Febrile seizure

Febrile seizure is a unique reaction of the brain to fever and usually on the first day of the fever. This is harmless and will not always indicate an underlying condition. Febrile seizure usually happens among children between the ages 9 months and 5 years with toddlers who are at highest risk.

Febrile seizures sometimes can be caused by heredity. Febrile seizure usually occurs on the first 24 hours of an illness and may not happen when there is high fever. Some conditions such as infection of the ear, viral infection and common cold can cause a febrile seizure.


  • Febrile seizures usually are mild such as the eyes of the child are rolling and the limbs become stiff.
  • The seizure eventually subsides within a few seconds up to 10 minutes and then it is followed by drowsiness or a period of confusion.
  • The seizure begins with the tightening or contraction of the muscles on both sides of the body of the child.
  • The affected child may cry and moan
    Febrile seizure

    Febrile seizure is a unique reaction of the brain to fever and usually on the first day of the fever.

  • The child can fall and if standing, he/she may pass out urine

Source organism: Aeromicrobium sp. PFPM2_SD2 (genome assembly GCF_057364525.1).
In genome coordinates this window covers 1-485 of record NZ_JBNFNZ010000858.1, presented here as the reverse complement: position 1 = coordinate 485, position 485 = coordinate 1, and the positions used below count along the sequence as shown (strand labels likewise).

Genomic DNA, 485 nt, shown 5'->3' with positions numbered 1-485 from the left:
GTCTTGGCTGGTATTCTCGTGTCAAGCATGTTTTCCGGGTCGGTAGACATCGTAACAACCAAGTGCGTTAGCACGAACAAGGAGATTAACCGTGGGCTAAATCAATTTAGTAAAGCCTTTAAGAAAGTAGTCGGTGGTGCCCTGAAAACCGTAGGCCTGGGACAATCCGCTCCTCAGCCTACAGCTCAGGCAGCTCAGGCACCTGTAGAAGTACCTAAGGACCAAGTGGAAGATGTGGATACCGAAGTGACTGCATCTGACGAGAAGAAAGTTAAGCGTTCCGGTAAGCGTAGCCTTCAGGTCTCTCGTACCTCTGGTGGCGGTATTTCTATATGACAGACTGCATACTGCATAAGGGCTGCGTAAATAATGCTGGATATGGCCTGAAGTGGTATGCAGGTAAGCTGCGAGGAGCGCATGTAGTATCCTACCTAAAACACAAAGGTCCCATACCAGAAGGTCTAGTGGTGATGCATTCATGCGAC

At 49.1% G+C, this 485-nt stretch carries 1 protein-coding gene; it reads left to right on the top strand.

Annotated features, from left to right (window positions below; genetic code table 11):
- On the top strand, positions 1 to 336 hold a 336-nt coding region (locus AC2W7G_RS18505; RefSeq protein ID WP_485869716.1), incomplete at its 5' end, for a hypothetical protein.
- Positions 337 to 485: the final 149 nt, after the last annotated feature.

• There might be an episode of vomiting or bite his/her tongue
  • Sometimes, the child ceases to breathe and start to turn bluish in color
  • The child starts to jerk at regular intervals and will not respond to human voice.

A seizure that last for more than 15 minutes, affects only one region of the body and triggered by the same condition is not considered as a normal episode of febrile seizure and it is vital to seek medical help immediately.


  • During an episode of a febrile seizure, leave the child on the floor and slide a blanket under the body of child, if the floor is hard.
  • Move the child to a safe place and remove all objects from the body such as rings and necklaces that may cause injuries.
  • Loosen tight clothing around the neck and if possible remove all clothes from the waist up.
  • If there is vomiting or accumulation of saliva and mucus in the mouth, turn the affected child to the side or on his/her stomach to make it easier for the child to breath. Avoid putting any object into the mouth of the child to prevent making the condition worse.
  • Insert an acetaminophen suppository if available inside the rectum of the affected child.
  • Apply a cool compress using a small washcloth on the forehead and neck. Sponge the whole body of the child using lukewarm water. Avoid using cold water or alcohol to prevent making the fever
  • After the seizure subsides, give the child the normal dose of pain medication such as ibuprofen or acetaminophen.

If the fever has passed, but the child still appears ill, it is recommended to seek medical care as soon as possible.


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